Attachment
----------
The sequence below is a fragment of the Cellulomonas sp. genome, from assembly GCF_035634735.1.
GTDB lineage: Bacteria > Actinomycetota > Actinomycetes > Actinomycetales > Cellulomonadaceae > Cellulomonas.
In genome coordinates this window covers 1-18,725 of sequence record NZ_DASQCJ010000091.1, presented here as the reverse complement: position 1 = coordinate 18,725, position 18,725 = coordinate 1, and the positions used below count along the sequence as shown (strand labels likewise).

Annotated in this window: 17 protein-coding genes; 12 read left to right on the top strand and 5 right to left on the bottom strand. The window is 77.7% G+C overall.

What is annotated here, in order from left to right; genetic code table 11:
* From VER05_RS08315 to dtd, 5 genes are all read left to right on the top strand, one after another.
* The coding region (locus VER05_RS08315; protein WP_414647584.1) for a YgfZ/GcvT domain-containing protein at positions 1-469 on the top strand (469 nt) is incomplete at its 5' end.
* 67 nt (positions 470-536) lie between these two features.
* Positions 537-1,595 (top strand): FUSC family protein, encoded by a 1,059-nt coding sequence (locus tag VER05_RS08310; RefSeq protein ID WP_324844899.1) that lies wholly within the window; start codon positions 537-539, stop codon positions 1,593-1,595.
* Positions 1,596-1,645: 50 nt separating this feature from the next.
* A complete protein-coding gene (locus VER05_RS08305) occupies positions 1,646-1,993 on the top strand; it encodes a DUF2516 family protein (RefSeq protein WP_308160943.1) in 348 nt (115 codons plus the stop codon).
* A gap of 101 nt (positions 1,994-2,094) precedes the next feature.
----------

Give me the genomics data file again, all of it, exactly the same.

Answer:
The sequence below is a fragment of the Cellulomonas sp. genome, from assembly GCF_035634735.1.
GTDB lineage: Bacteria > Actinomycetota > Actinomycetes > Actinomycetales > Cellulomonadaceae > Cellulomonas.
In genome coordinates this window covers 1-18,725 of sequence record NZ_DASQCJ010000091.1, presented here as the reverse complement: position 1 = coordinate 18,725, position 18,725 = coordinate 1, and the positions used below count along the sequence as shown (strand labels likewise).

Annotated in this window: 17 protein-coding genes; 12 read left to right on the top strand and 5 right to left on the bottom strand. The window is 77.7% G+C overall.

What is annotated here, in order from left to right; genetic code table 11:
* From VER05_RS08315 to dtd, 5 genes are all read left to right on the top strand, one after another.
* The coding region (locus VER05_RS08315; protein WP_414647584.1) for a YgfZ/GcvT domain-containing protein at positions 1-469 on the top strand (469 nt) is incomplete at its 5' end.
* 67 nt (positions 470-536) lie between these two features.
* Positions 537-1,595 (top strand): FUSC family protein, encoded by a 1,059-nt coding sequence (locus tag VER05_RS08310; RefSeq protein ID WP_324844899.1) that lies wholly within the window; start codon positions 537-539, stop codon positions 1,593-1,595.
* Positions 1,596-1,645: 50 nt separating this feature from the next.
* A complete protein-coding gene (locus VER05_RS08305) occupies positions 1,646-1,993 on the top strand; it encodes a DUF2516 family protein (RefSeq protein WP_308160943.1) in 348 nt (115 codons plus the stop codon).
* A gap of 101 nt (positions 1,994-2,094) precedes the next feature.